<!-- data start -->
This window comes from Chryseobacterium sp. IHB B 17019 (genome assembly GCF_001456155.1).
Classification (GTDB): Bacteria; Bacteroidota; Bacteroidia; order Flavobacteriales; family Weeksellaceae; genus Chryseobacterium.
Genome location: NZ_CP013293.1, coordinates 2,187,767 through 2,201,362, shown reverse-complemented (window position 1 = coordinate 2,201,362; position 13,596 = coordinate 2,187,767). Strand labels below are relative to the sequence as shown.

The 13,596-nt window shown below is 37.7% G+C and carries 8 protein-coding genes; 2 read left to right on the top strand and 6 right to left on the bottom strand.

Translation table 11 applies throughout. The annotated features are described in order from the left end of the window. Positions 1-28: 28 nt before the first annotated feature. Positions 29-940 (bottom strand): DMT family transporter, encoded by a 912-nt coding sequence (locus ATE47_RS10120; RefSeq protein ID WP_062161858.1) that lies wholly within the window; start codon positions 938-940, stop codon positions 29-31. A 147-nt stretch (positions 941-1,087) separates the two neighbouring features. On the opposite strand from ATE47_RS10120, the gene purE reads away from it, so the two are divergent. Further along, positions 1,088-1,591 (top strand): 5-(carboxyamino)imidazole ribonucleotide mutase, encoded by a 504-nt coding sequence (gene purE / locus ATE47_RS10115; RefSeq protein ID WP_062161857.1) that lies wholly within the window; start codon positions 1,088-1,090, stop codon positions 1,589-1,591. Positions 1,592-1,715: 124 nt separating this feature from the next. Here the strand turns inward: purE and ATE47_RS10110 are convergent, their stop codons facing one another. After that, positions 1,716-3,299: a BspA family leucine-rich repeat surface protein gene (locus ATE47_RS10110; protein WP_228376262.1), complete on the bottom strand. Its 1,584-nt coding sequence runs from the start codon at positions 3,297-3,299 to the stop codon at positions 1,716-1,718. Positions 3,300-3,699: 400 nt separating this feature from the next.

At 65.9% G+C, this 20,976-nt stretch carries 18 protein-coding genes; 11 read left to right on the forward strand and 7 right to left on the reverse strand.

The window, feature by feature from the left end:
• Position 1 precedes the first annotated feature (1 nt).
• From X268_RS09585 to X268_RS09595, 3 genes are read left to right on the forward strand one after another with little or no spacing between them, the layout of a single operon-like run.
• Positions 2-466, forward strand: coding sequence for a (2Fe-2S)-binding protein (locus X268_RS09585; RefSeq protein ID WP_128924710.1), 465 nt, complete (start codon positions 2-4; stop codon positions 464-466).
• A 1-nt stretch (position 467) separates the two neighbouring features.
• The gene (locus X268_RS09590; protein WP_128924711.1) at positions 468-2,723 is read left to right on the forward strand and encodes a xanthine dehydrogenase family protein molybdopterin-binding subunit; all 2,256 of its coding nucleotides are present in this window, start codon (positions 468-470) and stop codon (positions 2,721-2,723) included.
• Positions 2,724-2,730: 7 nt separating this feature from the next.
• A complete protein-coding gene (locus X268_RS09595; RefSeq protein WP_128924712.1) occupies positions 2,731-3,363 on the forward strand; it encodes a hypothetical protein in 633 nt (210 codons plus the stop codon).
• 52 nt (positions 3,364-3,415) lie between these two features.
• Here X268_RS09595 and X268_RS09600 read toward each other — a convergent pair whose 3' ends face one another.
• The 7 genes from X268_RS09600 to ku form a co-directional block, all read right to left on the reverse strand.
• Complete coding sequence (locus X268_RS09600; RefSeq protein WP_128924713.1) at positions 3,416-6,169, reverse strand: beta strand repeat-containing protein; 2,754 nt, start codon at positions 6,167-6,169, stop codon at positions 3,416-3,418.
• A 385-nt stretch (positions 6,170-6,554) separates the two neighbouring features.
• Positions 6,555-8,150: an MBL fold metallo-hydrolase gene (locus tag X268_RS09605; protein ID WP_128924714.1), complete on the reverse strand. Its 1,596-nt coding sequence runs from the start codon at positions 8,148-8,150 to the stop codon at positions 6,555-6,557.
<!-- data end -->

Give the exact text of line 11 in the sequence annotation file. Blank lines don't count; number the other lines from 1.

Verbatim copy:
• A 1-nt stretch (position 467) separates the two neighbouring features.